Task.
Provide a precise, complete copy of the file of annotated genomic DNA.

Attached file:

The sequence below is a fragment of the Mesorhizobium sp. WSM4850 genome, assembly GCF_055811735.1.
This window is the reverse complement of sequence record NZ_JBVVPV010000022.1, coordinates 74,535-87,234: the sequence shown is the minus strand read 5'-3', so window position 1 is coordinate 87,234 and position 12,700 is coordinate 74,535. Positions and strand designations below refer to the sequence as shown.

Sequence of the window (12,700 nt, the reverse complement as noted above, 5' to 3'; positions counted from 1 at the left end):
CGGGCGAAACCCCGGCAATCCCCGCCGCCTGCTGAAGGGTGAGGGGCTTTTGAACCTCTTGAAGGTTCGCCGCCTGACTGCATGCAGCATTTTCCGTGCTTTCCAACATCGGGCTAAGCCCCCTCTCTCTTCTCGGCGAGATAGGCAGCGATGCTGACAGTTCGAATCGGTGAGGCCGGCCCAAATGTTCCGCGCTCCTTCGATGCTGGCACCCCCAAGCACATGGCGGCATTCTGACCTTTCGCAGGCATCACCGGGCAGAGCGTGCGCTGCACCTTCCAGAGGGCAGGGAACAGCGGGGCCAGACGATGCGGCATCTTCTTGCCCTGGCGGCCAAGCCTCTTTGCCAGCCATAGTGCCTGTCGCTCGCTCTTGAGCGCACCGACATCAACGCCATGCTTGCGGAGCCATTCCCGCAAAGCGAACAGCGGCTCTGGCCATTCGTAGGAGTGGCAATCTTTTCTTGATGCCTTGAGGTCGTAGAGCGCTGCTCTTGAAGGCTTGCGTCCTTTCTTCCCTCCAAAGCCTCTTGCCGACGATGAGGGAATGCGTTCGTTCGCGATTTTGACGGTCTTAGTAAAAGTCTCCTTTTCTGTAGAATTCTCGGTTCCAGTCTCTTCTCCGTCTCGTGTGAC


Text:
The sequence below is a fragment of the Mesorhizobium sp. WSM4850 genome, assembly GCF_055811735.1.
This window is the reverse complement of sequence record NZ_JBVVPV010000022.1, coordinates 74,535-87,234: the sequence shown is the minus strand read 5'-3', so window position 1 is coordinate 87,234 and position 12,700 is coordinate 74,535. Positions and strand designations below refer to the sequence as shown.

Sequence of the window (12,700 nt, the reverse complement as noted above, 5' to 3'; positions counted from 1 at the left end):
CGGGCGAAACCCCGGCAATCCCCGCCGCCTGCTGAAGGGTGAGGGGCTTTTGAACCTCTTGAAGGTTCGCCGCCTGACTGCATGCAGCATTTTCCGTGCTTTCCAACATCGGGCTAAGCCCCCTCTCTCTTCTCGGCGAGATAGGCAGCGATGCTGACAGTTCGAATCGGTGAGGCCGGCCCAAATGTTCCGCGCTCCTTCGATGCTGGCACCCCCAAGCACATGGCGGCATTCTGACCTTTCGCAGGCATCACCGGGCAGAGCGTGCGCTGCACCTTCCAGAGGGCAGGGAACAGCGGGGCCAGACGATGCGGCATCTTCTTGCCCTGGCGGCCAAGCCTCTTTGCCAGCCATAGTGCCTGTCGCTCGCTCTTGAGCGCACCGACATCAACGCCATGCTTGCGGAGCCATTCCCGCAAAGCGAACAGCGGCTCTGGCCATTCGTAGGAGTGGCAATCTTTTCTTGATGCCTTGAGGTCGTAGAGCGCTGCTCTTGAAGGCTTGCGTCCTTTCTTCCCTCCAAAGCCTCTTGCCGACGATGAGGGAATGCGTTCGTTCGCGATTTTGACGGTCTTAGTAAAAGTCTCCTTTTCTGTAGAATTCTCGGTTCCAGTCTCTTCTCCGTCTCGTGTGAC